SAN FRANCISCO (CN) - California asked the Ninth Circuit to overturn a trial court's finding that the state's 10-day waiting period for firearm purchases is unconstitutional.
A federal judge found for lead plaintiff Jeff Silvester, who argued that the law is unconstitutional. But at a hearing before the Ninth Circuit's three-judge panel, the state contended that the statute holds up under intermediate Second Amendment scrutiny.
The law - which is intended to reduce impulsive gun violence and to allow retailers sufficient time to conduct thorough background checks on purchasers - "imposes a modest time delay on acquisition of firearms, not a prohibition," California Deputy Attorney General Jonathan Eisenberg said.
Although the state came forward with evidence "in abundance" that the law survives the intermediate scrutiny standard, Eisenberg said the district court "held the state to a standard akin to strict scrutiny, looking for a perfect fit between the regulation and the objective to be achieved."
He added that the length of the statutory waiting period has been fine-tuned over a period of more than 80 years since its adoption in 1923, and that "the Legislature should be applauded for doing that kind of modifying to the law."
Circuit Judge Mary Schroeder pointed out that the frequent adjustments could be taken to suggest that the law is not very functional.
Bradley Benbrook, who practices in Sacramento, argued for the plaintiffs and contended that if the state's automated firearms system shows that a firearm purchaser already has a firearm and passes a background check, "delay for delay's sake is not a reasonable fit."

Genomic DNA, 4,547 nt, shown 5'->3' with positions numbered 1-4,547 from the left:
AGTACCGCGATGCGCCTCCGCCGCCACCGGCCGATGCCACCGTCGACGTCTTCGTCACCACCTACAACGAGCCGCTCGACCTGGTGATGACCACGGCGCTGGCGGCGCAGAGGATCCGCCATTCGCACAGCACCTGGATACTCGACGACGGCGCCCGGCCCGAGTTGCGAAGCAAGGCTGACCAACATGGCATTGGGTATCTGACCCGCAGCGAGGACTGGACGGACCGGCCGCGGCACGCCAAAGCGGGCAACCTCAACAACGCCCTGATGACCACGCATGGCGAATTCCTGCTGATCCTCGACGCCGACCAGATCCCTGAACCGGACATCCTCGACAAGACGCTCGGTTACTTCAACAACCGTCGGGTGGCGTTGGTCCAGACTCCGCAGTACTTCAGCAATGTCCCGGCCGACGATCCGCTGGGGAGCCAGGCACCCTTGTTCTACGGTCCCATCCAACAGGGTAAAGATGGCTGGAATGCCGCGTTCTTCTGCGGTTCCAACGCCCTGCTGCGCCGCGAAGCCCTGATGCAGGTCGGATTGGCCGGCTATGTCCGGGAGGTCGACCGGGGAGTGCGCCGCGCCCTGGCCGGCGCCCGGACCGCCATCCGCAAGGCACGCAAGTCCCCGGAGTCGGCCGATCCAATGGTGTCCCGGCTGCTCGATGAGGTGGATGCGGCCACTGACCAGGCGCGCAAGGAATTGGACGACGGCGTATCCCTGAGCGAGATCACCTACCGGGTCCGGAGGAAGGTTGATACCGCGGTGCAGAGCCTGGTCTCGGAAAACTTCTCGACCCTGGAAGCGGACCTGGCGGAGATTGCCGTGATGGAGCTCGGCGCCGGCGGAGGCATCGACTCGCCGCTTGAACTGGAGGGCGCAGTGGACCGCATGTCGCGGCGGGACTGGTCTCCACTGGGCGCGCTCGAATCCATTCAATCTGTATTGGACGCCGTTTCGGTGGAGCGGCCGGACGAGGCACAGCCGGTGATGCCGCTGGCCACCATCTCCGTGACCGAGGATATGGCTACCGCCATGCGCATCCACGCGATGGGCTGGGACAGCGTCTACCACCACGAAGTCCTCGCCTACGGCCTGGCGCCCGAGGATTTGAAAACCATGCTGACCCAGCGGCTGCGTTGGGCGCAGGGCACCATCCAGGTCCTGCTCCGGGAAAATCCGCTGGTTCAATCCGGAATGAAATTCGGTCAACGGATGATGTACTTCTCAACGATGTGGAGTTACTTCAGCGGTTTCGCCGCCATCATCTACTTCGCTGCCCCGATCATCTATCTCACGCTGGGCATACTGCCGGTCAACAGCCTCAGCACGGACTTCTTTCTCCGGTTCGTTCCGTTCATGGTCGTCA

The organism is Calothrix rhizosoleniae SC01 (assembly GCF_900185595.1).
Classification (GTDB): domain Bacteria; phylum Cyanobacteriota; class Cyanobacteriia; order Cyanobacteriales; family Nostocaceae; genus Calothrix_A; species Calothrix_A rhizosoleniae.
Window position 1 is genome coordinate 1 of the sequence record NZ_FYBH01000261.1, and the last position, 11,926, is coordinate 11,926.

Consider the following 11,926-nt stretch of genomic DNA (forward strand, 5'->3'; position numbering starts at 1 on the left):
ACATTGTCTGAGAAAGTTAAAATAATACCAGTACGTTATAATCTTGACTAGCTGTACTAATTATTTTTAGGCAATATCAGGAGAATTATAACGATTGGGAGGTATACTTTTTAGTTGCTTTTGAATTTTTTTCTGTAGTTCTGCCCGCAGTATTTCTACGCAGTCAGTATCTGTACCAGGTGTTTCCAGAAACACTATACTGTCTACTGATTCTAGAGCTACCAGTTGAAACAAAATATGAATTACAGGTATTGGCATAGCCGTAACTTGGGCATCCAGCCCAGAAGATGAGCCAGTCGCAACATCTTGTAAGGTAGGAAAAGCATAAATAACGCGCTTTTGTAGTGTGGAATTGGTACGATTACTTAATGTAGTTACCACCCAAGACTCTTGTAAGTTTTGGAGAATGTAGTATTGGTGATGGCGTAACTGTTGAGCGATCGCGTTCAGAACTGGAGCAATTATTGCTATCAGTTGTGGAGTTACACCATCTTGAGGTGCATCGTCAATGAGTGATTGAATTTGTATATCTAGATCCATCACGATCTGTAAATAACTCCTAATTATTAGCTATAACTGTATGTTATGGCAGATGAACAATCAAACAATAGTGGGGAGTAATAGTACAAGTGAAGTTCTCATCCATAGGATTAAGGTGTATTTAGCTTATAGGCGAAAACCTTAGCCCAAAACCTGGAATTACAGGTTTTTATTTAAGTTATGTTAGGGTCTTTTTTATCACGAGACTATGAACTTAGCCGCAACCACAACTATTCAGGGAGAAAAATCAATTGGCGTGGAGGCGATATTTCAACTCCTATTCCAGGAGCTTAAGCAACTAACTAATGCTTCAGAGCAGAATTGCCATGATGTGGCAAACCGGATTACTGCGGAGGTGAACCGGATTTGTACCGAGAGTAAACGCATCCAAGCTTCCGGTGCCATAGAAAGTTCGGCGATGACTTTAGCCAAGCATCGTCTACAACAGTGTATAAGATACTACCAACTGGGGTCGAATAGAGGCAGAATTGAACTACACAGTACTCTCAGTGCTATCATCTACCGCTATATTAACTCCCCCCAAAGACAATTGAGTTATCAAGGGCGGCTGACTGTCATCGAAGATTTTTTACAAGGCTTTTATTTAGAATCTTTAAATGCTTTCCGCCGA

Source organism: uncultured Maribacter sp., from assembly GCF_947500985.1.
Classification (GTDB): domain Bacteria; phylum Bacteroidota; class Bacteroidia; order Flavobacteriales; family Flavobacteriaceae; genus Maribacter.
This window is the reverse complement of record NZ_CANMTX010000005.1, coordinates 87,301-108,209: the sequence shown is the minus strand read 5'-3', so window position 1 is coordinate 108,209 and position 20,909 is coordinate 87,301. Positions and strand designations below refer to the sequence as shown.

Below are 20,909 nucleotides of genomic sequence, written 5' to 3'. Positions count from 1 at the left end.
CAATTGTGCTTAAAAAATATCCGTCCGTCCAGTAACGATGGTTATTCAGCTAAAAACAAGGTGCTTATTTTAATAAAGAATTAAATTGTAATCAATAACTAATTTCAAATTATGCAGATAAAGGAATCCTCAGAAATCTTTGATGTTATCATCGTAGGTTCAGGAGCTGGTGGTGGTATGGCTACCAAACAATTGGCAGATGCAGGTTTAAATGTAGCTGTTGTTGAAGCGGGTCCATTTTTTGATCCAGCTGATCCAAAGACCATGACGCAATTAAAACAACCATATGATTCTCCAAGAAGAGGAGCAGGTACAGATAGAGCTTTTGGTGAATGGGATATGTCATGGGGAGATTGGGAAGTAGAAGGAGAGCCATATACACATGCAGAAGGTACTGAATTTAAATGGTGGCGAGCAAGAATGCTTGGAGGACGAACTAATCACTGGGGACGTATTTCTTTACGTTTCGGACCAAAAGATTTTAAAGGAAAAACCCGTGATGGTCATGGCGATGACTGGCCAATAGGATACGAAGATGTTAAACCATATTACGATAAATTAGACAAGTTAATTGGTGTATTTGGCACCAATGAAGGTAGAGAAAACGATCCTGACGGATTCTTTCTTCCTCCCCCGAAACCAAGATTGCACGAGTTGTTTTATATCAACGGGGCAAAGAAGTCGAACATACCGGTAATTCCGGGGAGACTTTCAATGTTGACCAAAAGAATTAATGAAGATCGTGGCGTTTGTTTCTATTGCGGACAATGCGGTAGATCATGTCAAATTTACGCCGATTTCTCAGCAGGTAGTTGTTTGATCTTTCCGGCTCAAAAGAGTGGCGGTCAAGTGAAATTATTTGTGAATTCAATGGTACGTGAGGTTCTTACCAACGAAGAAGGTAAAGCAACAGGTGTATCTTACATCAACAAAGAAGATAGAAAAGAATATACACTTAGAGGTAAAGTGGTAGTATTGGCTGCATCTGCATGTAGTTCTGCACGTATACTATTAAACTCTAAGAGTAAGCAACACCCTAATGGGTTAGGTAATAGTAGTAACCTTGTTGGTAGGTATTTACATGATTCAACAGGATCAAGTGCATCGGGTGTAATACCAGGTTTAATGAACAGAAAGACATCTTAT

"It's a simple theory and simple works in this case," Benbrook said.
Chief Circuit Judge Sidney Thomas asked Benbrook whether a background check would be sufficient to vet second-time purchasers if there were new information to indicate that they should not be allowed to buy another firearm.
"For subsequent purchasers, we're saying apply the full monty," Benbrook replied, adding that his clients have "no quarrel" with the 10-day waiting period for first-time purchasers.
Circuit Judge Jacqueline Nguyen asked why the plaintiffs take issue with the treatment of all gun seekers as first-time purchasers, especially given "the deficiencies in the system."
Benbrook conceded that the state's system is not perfect but added that "perfection is not the standard in any constitutional litigation."
This led Nguyen to counter, "But the state is saying this is a reasonable way to plug those holes," and Benbrook answered that even the law assumes the system is accurate.
"The entire regulatory regime is constructed on the idea that the information in the system is accurate," Benbrook said. "What's the point of having these systems if you say that for some purchases we trust them and for some purchases we don't?"
Thomas asked Benbrook to "spell out" how he would view his requested injunction playing out in practice if implemented. He pointed out that the primary burden on the plaintiffs, as argued, seemed to be the requirement of a second visit to the gun store.
"But that would be true under the injunction, wouldn't it?" Thomas said.
Benbrook argued that the substantial burden is the wait itself, since "the delay of taking possession is a burden on the exercise of the right." He added that it would be "substantially overbroad" to apply the waiting period to people who, for example, walk into the store with a gun already in their pocket.
In his rebuttal, Eisenberg said that the relief the district court afforded will not allow a firearm purchaser to avoid the second trip to the store except in possibly 20 percent of cases.
He also pointed out that his argument did not "denigrate" the state's automated firearm computer systems - it was just "being realistic about what the computer systems can do."
"They're not these magical things, as plaintiffs seem to be implying," Eisenberg said. "The state is just trying to make sure that the systems are used realistically and that they are not used for purposes for which they are not designed."
The panel did not indicate how or when it expects to rule.